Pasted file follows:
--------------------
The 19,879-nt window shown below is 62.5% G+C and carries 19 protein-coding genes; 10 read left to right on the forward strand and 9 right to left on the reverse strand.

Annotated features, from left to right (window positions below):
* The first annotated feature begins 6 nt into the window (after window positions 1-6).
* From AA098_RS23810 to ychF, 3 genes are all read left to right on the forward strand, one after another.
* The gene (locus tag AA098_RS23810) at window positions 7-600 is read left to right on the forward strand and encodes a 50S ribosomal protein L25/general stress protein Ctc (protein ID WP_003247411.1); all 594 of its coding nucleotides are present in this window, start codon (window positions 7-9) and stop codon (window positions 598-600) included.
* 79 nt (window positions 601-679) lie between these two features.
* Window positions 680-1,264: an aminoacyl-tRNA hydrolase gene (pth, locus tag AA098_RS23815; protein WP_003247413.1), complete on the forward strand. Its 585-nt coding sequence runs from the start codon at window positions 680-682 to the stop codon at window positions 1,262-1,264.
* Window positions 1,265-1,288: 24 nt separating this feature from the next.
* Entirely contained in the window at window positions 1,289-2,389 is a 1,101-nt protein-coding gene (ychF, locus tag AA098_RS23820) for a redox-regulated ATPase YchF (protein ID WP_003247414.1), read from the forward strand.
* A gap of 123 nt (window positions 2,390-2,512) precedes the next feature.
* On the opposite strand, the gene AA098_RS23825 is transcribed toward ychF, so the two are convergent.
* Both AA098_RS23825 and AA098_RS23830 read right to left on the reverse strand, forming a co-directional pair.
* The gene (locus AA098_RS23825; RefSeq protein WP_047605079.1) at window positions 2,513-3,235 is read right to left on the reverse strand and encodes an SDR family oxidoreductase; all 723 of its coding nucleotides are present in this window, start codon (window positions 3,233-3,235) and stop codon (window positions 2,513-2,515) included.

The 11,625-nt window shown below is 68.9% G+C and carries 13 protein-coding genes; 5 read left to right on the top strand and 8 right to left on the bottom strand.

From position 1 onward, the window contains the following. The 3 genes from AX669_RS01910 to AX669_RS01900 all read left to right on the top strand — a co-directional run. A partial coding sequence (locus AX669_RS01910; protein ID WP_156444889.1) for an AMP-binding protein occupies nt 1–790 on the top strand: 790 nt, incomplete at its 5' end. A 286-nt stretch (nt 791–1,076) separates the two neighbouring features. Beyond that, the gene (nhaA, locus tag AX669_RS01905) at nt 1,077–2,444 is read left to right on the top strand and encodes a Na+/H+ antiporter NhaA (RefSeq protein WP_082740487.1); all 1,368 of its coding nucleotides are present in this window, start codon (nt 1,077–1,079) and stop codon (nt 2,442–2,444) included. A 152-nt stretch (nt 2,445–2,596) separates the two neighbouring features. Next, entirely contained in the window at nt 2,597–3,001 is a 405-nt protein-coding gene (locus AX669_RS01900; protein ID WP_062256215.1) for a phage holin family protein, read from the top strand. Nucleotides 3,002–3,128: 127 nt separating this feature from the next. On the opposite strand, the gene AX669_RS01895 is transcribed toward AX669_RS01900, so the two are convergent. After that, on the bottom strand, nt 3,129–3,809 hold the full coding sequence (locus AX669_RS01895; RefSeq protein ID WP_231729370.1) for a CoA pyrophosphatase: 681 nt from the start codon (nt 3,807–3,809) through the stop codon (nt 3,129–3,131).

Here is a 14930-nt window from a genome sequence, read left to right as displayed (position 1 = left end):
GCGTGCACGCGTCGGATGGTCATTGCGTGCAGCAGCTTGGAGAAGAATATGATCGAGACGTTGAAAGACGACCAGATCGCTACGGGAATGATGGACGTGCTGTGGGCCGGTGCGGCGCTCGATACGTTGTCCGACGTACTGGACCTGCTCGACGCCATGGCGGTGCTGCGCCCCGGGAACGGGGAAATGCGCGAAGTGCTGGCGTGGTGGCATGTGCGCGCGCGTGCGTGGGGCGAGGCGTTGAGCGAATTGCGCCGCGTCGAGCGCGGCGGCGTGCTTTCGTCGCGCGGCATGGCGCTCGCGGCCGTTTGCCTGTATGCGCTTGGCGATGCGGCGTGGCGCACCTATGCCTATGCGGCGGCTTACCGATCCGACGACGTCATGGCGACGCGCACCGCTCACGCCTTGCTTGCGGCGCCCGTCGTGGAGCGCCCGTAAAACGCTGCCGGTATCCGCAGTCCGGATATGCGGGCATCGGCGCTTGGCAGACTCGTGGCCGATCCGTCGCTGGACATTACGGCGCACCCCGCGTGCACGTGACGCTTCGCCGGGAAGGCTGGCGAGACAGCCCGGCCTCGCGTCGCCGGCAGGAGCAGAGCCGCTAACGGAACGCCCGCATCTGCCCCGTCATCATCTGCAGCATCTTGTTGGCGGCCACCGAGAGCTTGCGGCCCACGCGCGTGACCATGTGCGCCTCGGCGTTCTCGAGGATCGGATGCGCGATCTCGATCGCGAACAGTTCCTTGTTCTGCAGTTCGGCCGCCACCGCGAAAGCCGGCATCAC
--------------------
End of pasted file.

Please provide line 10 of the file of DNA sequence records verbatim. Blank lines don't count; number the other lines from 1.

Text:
* A gap of 123 nt (window positions 2,390-2,512) precedes the next feature.